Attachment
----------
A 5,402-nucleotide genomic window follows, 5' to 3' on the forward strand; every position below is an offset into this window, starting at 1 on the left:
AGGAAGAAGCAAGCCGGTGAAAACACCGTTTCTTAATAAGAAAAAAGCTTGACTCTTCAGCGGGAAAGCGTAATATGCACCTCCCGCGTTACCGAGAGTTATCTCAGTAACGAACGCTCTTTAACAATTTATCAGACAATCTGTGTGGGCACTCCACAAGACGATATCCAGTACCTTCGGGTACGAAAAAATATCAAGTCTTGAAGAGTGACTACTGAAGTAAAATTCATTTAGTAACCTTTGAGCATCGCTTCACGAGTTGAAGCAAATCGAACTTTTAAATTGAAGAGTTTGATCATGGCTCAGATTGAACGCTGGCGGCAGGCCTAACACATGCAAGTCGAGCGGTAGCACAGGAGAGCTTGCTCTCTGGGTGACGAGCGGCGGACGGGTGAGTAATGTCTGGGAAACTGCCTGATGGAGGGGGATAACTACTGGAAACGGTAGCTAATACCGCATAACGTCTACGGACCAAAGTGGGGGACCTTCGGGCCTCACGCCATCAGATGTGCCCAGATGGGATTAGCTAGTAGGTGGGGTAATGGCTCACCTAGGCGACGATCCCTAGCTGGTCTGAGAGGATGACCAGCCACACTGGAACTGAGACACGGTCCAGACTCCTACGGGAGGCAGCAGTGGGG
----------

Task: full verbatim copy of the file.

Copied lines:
A 5,402-nucleotide genomic window follows, 5' to 3' on the forward strand; every position below is an offset into this window, starting at 1 on the left:
AGGAAGAAGCAAGCCGGTGAAAACACCGTTTCTTAATAAGAAAAAAGCTTGACTCTTCAGCGGGAAAGCGTAATATGCACCTCCCGCGTTACCGAGAGTTATCTCAGTAACGAACGCTCTTTAACAATTTATCAGACAATCTGTGTGGGCACTCCACAAGACGATATCCAGTACCTTCGGGTACGAAAAAATATCAAGTCTTGAAGAGTGACTACTGAAGTAAAATTCATTTAGTAACCTTTGAGCATCGCTTCACGAGTTGAAGCAAATCGAACTTTTAAATTGAAGAGTTTGATCATGGCTCAGATTGAACGCTGGCGGCAGGCCTAACACATGCAAGTCGAGCGGTAGCACAGGAGAGCTTGCTCTCTGGGTGACGAGCGGCGGACGGGTGAGTAATGTCTGGGAAACTGCCTGATGGAGGGGGATAACTACTGGAAACGGTAGCTAATACCGCATAACGTCTACGGACCAAAGTGGGGGACCTTCGGGCCTCACGCCATCAGATGTGCCCAGATGGGATTAGCTAGTAGGTGGGGTAATGGCTCACCTAGGCGACGATCCCTAGCTGGTCTGAGAGGATGACCAGCCACACTGGAACTGAGACACGGTCCAGACTCCTACGGGAGGCAGCAGTGGGG